• Are there other medicines that could interfere with this medication?
  • If I need surgery, what are the benefits and risks?
  • Would I have any side effects from surgery that could affect my quality of life?
  • Are these side effects temporary or permanent?
  • How long is recovery time after surgery?
  • Will I be able to fully return to normal?
  • How will this affect my sex life?
  • How often should I visit the doctor to monitor my condition?
Related Resources

How To Handle A Relapse After Treatment For Prostate Cancer

    Am I going to die? This is the first question a patient usually asks me when a follow-up blood test reveals that his prostate-specific antigen level has risen after he has already undergone treatment for prostate cancer . The fear is understandable: When PSA levels rise to a certain threshold after prostate cancer treatment, the patient has suffered what is known technically as a biochemical recurrence, sometimes also referred to as a biochemical relapse or stage D1.5 disease. Whatever term is used, it means that prostate cancer remains within the prostate after radiation therapy, that it survived outside the excised area after radical prostatectomy, or that it has reappeared in metastatic form in other tissues and organs. In most cases the cancer remains at a microscopic level, and many years will pass before any physical evidence of it is detectable on a clinical exam or any abnormalities are seen on a bone scan or CT scan.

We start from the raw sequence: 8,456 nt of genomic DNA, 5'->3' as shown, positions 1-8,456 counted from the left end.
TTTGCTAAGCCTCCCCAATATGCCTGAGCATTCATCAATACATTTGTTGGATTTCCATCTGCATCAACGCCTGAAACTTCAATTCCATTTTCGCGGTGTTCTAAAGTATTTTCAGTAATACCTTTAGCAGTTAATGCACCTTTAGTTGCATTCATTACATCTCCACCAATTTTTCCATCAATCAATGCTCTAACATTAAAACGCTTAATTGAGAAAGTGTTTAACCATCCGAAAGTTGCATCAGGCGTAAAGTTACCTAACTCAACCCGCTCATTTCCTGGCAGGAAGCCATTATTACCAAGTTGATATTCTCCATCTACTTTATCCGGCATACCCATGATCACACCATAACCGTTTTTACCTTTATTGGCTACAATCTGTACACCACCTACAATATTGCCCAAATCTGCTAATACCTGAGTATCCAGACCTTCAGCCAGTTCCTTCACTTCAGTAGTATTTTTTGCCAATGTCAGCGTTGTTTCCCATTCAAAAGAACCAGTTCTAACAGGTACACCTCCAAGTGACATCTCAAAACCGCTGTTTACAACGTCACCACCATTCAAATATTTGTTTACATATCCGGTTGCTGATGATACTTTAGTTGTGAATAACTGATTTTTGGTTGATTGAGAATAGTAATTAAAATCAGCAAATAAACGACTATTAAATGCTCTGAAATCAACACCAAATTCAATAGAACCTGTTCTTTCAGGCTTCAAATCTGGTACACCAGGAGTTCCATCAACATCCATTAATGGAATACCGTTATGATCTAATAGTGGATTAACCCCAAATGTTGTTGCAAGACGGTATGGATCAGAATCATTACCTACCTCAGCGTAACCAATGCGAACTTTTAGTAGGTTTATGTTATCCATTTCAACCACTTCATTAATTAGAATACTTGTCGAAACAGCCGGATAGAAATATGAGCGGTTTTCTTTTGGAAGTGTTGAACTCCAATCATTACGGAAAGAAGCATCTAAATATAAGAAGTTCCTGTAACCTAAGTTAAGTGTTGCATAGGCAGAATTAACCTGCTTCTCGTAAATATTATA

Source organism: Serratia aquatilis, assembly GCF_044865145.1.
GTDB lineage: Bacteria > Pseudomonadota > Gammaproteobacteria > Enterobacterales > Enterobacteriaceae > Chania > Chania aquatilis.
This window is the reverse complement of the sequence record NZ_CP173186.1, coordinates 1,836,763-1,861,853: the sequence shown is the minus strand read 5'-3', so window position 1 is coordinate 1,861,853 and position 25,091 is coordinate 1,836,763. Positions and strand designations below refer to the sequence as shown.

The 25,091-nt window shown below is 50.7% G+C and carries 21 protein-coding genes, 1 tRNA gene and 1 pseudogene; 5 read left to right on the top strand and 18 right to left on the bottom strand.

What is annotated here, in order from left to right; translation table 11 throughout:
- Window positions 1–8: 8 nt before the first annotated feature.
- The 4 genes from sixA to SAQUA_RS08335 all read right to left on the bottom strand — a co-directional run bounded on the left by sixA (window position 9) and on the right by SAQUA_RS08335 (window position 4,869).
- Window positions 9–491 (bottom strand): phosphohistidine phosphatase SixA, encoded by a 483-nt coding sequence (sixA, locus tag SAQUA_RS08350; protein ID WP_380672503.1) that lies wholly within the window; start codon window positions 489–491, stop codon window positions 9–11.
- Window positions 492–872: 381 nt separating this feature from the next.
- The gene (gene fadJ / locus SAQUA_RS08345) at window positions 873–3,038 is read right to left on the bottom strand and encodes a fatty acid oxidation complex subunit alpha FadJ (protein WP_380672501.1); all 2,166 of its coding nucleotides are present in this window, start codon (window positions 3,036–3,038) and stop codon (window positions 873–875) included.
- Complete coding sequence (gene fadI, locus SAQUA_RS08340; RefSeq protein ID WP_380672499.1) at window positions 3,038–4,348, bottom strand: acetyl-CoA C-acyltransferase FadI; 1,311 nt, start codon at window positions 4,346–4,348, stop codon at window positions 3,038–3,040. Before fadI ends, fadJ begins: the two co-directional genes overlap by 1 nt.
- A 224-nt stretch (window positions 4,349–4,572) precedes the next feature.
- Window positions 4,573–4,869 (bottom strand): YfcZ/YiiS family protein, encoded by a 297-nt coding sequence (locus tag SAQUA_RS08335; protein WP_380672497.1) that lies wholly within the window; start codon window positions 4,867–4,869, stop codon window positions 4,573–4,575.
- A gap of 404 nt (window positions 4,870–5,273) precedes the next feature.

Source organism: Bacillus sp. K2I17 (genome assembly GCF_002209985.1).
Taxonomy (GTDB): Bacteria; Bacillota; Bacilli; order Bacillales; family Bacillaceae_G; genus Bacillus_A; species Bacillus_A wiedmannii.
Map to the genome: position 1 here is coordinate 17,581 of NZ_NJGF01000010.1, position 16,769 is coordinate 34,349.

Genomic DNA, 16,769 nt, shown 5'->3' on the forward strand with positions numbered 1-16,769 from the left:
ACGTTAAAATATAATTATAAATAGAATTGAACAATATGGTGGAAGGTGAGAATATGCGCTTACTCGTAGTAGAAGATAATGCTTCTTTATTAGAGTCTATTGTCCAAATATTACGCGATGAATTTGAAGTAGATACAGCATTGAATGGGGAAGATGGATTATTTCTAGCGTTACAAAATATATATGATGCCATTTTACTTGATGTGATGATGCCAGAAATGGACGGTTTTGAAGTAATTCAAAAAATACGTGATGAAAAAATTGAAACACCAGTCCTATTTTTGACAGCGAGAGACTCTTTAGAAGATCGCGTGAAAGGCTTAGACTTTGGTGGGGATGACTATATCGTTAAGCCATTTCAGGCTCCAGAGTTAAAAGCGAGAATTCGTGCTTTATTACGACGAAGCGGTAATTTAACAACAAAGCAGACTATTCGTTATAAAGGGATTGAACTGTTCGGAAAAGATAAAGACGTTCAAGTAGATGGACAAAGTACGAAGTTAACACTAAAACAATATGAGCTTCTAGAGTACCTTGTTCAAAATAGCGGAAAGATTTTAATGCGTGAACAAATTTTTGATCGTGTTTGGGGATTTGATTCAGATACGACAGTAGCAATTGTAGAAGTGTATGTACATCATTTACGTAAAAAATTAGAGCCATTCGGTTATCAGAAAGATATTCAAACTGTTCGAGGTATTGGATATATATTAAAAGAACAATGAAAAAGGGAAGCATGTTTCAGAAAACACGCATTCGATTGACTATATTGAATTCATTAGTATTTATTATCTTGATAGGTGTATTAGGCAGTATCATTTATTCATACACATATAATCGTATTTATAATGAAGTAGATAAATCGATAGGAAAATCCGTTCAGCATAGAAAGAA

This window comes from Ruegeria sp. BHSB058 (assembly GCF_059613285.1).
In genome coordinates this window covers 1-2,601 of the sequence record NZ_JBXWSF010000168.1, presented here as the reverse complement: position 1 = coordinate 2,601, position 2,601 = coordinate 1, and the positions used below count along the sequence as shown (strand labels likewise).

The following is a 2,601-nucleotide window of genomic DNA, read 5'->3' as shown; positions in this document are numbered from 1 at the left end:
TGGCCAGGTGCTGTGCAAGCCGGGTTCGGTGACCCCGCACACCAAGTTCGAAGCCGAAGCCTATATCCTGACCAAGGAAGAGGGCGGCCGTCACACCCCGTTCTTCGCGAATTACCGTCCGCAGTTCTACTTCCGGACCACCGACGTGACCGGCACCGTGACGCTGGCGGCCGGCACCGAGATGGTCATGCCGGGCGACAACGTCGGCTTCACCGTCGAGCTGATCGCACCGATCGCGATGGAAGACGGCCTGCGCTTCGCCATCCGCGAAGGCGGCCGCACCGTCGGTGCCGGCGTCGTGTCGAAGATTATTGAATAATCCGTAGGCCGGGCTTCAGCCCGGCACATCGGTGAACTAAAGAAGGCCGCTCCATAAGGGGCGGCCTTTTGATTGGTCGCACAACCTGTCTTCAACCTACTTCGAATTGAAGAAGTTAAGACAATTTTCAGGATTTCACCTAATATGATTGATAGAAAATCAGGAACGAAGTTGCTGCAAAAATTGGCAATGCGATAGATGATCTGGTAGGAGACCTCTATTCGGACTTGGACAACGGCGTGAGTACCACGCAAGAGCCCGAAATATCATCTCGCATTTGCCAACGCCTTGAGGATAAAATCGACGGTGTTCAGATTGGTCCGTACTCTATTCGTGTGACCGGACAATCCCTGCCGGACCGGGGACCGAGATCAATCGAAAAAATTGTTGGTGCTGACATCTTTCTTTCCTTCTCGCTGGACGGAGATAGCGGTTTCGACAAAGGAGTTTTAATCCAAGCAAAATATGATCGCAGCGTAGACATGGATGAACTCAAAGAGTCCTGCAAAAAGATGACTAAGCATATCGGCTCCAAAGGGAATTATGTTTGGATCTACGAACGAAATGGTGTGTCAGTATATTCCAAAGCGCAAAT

Thats usually of small comfort to the patient whose PSA has risen. Its emotionally traumatic to go through treatment for prostate cancer, thinking it is cured, and then learn that it might have come back. For many men, its as if theyre dealing with another diagnosis of cancer, except this time its much worse because there is less likelihood of getting cured. A mans confidence and sense of safety may be shattered, especially because the popular misconception is that when prostate cancer recurs, it is deadly.